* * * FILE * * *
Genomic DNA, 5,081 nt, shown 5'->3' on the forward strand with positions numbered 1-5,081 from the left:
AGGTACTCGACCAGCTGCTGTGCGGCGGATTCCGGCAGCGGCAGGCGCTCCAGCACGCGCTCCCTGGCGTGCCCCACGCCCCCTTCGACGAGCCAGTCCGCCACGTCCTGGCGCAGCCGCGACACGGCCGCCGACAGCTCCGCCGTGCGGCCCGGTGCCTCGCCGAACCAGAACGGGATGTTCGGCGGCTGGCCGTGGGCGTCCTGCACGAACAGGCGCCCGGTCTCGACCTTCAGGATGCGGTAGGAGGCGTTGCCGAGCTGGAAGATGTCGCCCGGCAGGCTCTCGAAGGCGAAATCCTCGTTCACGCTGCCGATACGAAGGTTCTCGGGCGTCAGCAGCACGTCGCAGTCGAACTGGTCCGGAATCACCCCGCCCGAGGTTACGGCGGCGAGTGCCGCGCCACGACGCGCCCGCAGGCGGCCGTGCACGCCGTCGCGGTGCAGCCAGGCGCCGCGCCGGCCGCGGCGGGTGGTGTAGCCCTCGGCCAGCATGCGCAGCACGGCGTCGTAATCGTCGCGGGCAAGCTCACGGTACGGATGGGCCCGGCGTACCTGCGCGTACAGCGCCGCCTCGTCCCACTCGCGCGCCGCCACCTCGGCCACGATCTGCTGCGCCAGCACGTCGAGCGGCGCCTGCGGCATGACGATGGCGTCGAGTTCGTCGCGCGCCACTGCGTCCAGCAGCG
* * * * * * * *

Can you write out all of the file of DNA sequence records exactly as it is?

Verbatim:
Genomic DNA, 5,081 nt, shown 5'->3' on the forward strand with positions numbered 1-5,081 from the left:
AGGTACTCGACCAGCTGCTGTGCGGCGGATTCCGGCAGCGGCAGGCGCTCCAGCACGCGCTCCCTGGCGTGCCCCACGCCCCCTTCGACGAGCCAGTCCGCCACGTCCTGGCGCAGCCGCGACACGGCCGCCGACAGCTCCGCCGTGCGGCCCGGTGCCTCGCCGAACCAGAACGGGATGTTCGGCGGCTGGCCGTGGGCGTCCTGCACGAACAGGCGCCCGGTCTCGACCTTCAGGATGCGGTAGGAGGCGTTGCCGAGCTGGAAGATGTCGCCCGGCAGGCTCTCGAAGGCGAAATCCTCGTTCACGCTGCCGATACGAAGGTTCTCGGGCGTCAGCAGCACGTCGCAGTCGAACTGGTCCGGAATCACCCCGCCCGAGGTTACGGCGGCGAGTGCCGCGCCACGACGCGCCCGCAGGCGGCCGTGCACGCCGTCGCGGTGCAGCCAGGCGCCGCGCCGGCCGCGGCGGGTGGTGTAGCCCTCGGCCAGCATGCGCAGCACGGCGTCGTAATCGTCGCGGGCAAGCTCACGGTACGGATGGGCCCGGCGTACCTGCGCGTACAGCGCCGCCTCGTCCCACTCGCGCGCCGCCACCTCGGCCACGATCTGCTGCGCCAGCACGTCGAGCGGCGCCTGCGGCATGACGATGGCGTCGAGTTCGTCGCGCGCCACTGCGTCCAGCAGCG